Public health drives storm water separation

City: Residents better served if MS4 permit managed in-house
COVINGTON, Ky. - Since 2003, the City of Covington has partnered with Sanitation District No. 1 of Northern Kentucky to co-manage what’s called the City’s MS4 permit, a rather narrow subset of federal Clean Water Act that applies to the quality, not quantity, of rain once it falls to the ground and starts making its way to streams, rivers and ultimately the oceans.  
On Tuesday night, the Covington Board of Commissioners voted to apply to the Kentucky Division of Water to regain sole responsibility for operating the MS4 storm water quality permit.
Strip away all the legal language, the nuances of federal regulation, the give and take of the City’s long and sometimes tense relationship with SD1, and the years of discussion that led to the Commission’s vote, and the takeaway is this: City leaders believe that the $1.6 million a year that Covington property owners pay to SD1 to manage the MS4 program could be better spent within the borders of Covington to address public health issues caused by polluted water that backs up onto streets and into basements during torrential rain.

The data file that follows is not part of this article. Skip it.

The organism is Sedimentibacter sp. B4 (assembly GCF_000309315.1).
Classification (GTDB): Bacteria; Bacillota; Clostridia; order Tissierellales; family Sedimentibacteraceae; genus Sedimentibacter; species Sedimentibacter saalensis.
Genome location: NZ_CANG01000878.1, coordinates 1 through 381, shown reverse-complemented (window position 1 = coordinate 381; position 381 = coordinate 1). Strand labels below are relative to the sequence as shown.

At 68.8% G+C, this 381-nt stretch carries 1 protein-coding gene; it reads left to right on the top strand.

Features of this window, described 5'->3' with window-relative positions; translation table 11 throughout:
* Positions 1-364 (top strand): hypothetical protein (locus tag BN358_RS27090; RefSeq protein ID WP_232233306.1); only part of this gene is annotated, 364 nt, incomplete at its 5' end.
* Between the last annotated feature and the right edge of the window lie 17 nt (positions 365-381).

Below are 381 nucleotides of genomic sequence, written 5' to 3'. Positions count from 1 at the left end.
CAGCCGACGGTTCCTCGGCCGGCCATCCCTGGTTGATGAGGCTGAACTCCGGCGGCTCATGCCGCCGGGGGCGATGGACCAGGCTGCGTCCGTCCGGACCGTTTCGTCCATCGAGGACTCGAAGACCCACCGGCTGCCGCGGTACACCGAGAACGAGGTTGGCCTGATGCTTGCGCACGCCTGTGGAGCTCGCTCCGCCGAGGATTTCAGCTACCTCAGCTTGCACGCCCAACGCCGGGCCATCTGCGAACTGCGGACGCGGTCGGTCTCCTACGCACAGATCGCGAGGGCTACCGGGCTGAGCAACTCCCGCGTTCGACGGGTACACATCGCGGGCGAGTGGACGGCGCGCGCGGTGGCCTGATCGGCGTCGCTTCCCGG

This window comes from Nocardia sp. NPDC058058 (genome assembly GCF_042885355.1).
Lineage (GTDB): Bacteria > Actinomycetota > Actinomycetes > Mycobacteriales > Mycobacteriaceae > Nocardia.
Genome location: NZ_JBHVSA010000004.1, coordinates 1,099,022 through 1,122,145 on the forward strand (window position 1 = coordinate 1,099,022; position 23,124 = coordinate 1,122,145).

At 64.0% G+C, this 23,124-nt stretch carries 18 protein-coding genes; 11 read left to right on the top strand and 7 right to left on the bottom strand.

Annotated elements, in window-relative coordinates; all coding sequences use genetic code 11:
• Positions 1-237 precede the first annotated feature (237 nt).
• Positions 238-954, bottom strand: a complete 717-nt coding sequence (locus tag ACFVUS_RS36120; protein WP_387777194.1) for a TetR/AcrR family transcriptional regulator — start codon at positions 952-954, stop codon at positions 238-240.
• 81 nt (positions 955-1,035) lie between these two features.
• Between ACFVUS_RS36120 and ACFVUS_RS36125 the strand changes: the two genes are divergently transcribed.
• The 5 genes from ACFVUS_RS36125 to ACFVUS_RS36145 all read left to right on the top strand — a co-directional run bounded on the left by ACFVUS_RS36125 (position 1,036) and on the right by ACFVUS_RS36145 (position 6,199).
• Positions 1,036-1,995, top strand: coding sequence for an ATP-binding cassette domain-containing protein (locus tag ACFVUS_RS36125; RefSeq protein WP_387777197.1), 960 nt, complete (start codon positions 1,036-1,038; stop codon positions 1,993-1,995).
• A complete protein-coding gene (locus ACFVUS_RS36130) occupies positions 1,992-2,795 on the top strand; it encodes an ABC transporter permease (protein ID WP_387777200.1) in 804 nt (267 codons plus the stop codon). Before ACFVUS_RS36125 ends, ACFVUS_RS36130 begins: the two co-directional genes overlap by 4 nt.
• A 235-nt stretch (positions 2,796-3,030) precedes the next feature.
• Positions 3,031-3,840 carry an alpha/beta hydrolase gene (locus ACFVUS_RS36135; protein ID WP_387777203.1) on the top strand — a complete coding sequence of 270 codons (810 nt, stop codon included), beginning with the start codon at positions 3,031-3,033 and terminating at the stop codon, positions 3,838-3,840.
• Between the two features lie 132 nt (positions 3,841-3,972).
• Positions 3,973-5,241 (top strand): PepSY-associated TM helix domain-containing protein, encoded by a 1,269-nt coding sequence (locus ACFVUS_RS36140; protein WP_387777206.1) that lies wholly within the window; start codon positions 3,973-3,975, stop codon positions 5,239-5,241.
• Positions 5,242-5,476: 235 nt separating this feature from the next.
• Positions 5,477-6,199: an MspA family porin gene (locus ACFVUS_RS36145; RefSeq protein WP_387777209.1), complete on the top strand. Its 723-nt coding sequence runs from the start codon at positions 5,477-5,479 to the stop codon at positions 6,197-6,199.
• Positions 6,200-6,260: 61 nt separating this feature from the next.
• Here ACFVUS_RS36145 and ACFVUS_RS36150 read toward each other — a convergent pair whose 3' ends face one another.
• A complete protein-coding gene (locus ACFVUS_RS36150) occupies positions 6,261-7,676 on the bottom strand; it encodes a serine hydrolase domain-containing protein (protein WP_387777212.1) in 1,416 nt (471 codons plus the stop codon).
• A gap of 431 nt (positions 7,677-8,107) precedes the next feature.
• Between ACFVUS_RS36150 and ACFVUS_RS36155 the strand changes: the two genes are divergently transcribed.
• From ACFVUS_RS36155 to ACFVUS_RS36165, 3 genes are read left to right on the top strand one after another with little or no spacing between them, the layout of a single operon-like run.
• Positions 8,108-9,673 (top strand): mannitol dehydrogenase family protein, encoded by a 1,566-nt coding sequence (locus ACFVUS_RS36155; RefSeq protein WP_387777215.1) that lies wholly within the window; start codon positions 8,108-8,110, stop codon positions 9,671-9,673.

“Sewage on our streets and in people’s basements is not a mere inconvenience but a very real public health hazard,” Mayor Joe Meyer said. “We’ve been trying to get these issues addressed for decades, and quite simply the regional model isn’t working on behalf of Covington residents.”
The vote is the first step of a lengthy process that would end with Covington joining the cities of Florence, Cold Spring, and Walton in managing its own MS4 program.
Among the experts advising Covington are Abigail Rains, an environmental scientist and consultant who was the MS4 Program Coordinator for the Kentucky’s Division of Water for 13 years, and Assistant City Solicitor Brandon Voelker, who as Cold Spring’s city attorney oversaw that its transition in 2013 and oversees its MS4 program today.
Parts of Covington have long been plagued by sewage-tainted water backing up through floor drains into homes when heavy rain overwhelms the storm water drainage system managed by SD1. A series of torrential rains in June 2019 that caused widespread damage in several neighborhoods intensified the MS4 discussion.